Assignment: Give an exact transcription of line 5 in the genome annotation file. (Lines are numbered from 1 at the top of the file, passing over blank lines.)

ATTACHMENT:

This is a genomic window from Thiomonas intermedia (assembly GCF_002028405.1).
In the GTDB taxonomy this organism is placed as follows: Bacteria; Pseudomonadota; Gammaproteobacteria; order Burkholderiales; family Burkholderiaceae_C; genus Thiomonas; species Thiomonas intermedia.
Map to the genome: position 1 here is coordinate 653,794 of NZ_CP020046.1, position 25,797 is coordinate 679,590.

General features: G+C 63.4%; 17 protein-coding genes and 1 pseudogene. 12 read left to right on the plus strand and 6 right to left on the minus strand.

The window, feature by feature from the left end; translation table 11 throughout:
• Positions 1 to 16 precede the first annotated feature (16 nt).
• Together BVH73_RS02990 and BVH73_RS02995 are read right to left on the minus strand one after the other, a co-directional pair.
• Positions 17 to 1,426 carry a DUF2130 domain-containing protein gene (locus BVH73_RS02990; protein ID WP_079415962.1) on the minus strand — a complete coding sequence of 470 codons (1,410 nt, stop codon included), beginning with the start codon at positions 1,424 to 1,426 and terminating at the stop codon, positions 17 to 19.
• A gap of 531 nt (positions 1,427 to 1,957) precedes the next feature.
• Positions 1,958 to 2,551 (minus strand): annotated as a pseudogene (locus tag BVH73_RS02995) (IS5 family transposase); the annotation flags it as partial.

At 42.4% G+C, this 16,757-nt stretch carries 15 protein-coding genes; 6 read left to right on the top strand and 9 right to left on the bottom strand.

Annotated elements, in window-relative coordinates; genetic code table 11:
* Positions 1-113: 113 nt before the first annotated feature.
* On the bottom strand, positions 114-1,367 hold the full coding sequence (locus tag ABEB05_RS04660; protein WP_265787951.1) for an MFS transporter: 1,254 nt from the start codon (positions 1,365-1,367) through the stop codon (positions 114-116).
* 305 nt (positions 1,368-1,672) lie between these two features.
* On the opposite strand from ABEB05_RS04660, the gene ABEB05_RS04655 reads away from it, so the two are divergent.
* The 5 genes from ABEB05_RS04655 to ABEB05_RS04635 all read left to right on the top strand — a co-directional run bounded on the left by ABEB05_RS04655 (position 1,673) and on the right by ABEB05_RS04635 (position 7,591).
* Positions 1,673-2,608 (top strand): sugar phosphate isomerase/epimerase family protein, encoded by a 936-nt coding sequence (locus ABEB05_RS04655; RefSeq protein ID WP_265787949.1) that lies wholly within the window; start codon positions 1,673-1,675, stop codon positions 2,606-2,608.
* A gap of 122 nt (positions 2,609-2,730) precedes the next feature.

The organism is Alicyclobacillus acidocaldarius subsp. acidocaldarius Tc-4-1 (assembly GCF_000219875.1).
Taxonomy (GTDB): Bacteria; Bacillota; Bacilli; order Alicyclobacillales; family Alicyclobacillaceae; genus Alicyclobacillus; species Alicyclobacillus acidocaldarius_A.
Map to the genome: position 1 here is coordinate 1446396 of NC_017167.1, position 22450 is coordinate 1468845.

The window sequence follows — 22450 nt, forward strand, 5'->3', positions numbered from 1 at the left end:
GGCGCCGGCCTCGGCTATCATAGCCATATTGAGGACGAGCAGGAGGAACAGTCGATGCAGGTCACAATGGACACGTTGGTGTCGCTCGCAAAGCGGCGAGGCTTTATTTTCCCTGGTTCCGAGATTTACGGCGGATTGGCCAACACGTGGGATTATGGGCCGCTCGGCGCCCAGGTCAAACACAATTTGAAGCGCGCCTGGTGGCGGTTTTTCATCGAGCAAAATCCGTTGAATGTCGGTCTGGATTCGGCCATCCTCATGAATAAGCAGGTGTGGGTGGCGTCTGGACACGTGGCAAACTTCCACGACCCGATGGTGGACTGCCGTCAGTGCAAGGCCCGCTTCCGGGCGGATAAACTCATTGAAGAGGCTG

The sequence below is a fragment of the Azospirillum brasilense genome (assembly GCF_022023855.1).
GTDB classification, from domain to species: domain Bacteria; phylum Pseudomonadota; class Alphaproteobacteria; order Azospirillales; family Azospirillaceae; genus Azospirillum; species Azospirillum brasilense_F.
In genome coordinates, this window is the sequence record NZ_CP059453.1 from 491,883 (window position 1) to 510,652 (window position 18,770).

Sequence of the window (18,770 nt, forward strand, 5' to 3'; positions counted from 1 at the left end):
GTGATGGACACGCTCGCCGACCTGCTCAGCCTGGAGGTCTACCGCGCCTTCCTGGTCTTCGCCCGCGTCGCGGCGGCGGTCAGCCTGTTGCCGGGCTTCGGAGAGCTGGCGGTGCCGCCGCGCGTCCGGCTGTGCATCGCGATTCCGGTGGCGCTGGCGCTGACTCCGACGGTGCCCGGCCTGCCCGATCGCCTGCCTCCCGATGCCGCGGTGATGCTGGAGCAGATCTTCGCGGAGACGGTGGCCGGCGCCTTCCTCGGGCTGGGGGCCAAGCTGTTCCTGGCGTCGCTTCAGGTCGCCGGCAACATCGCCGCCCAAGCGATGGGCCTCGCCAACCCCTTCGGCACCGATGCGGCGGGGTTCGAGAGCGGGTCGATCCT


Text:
The window, feature by feature from the left end; translation table 11 throughout: